Facebook Should Stop Worrying So Much About Google Plus

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Facebook made a couple moves last week that were immediately categorized as in reaction to Google+ features.

They include easier group management and the ability to make personal profile posts public and let people subscribe to your publicly shared posts are clearly a nod to Google+ functionality, but here’s the deal – it’s not what Facebook is about and trying to copy Google+ is probably more of a threat to Facebook than staying true to its roots.

For the most part, Facebook users don’t really want to manage groups and decide who gets to see what – they just don’t friend people outside of their circle. This actually adds a layer of thinking that cuts at the very way the core users manage their Facebook use.

Facebook built its empire by staying very true to the friend-sharing model and creating the best technology. You could argue that the user interface is a bit clunky, but no one can argue with the fact that even at 600 million plus users, sharing increasing amounts of data, Facebook’s engine works.

Sure, millions of people are jumping on Google+, but as it turns out for something different than Facebook. I personally find Google+ to be a better experience for my needs than Facebook, but I am not a typical Facebook user.

From a business use perspective I find Google+ interesting and useful, but I am still very bullish on Facebook as a platform to reach consumers and extend a small business brand.

Just this past week, I received friend requests from several family members who were just now stepping into Facebook as a method of keeping up with friends and family. That’s what makes Facebook too useful to fail any time soon. And that’s the usage Facebook should take to the bank.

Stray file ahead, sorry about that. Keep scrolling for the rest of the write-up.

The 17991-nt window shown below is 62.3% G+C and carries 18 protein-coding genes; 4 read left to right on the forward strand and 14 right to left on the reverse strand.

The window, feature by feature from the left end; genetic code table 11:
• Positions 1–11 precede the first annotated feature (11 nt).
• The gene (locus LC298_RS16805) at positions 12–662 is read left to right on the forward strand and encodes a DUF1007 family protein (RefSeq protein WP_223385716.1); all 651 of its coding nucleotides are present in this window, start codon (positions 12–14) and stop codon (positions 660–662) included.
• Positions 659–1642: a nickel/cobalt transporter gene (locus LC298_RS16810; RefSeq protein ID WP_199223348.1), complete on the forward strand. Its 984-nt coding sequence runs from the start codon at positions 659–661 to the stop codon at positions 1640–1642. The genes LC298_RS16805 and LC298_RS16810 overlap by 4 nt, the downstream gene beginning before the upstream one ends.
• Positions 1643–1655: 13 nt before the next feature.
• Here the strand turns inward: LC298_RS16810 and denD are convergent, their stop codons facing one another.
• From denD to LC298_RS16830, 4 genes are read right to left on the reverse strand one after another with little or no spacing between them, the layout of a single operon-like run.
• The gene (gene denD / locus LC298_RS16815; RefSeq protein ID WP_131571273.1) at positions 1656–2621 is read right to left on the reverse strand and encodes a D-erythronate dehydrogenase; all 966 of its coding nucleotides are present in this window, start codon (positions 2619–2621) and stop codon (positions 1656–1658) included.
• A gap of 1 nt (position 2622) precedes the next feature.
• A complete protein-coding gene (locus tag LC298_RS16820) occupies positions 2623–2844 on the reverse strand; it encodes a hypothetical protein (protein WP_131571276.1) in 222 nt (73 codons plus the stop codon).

Imagine the inertia required for a twenty something to move their entire social communication habit, and that of their entire social and quasi-social circles. For many in this group, Facebook has been the only means of communication with friends they’ve employed. Sure, people were on Friendster before Facebook came along, but social behavior prior to Facebook was simply something people did in pockets – now they do it as entire families and as a way to stay in touch with pretty much anyone they choose.

Sure, Google+ is a still a very cool with its core audience – heavy Internet and social media users. Facebook stopped being cool with its core audience, college students, the day it let me in, but that hasn’t slowed their use. In a way Facebook owns their ability to communicate beyond text messages and that’s what Facebook should focus on.

Like it or not, Facebook tightly controls the best audience data machine ever created and a platform for tapping that data that should ensure they are hugely profitable for years to come, unless they forget what got them here and start chasing every competitive force in a move that may render them less useful to those the built it.


Facebook, GooglePlus

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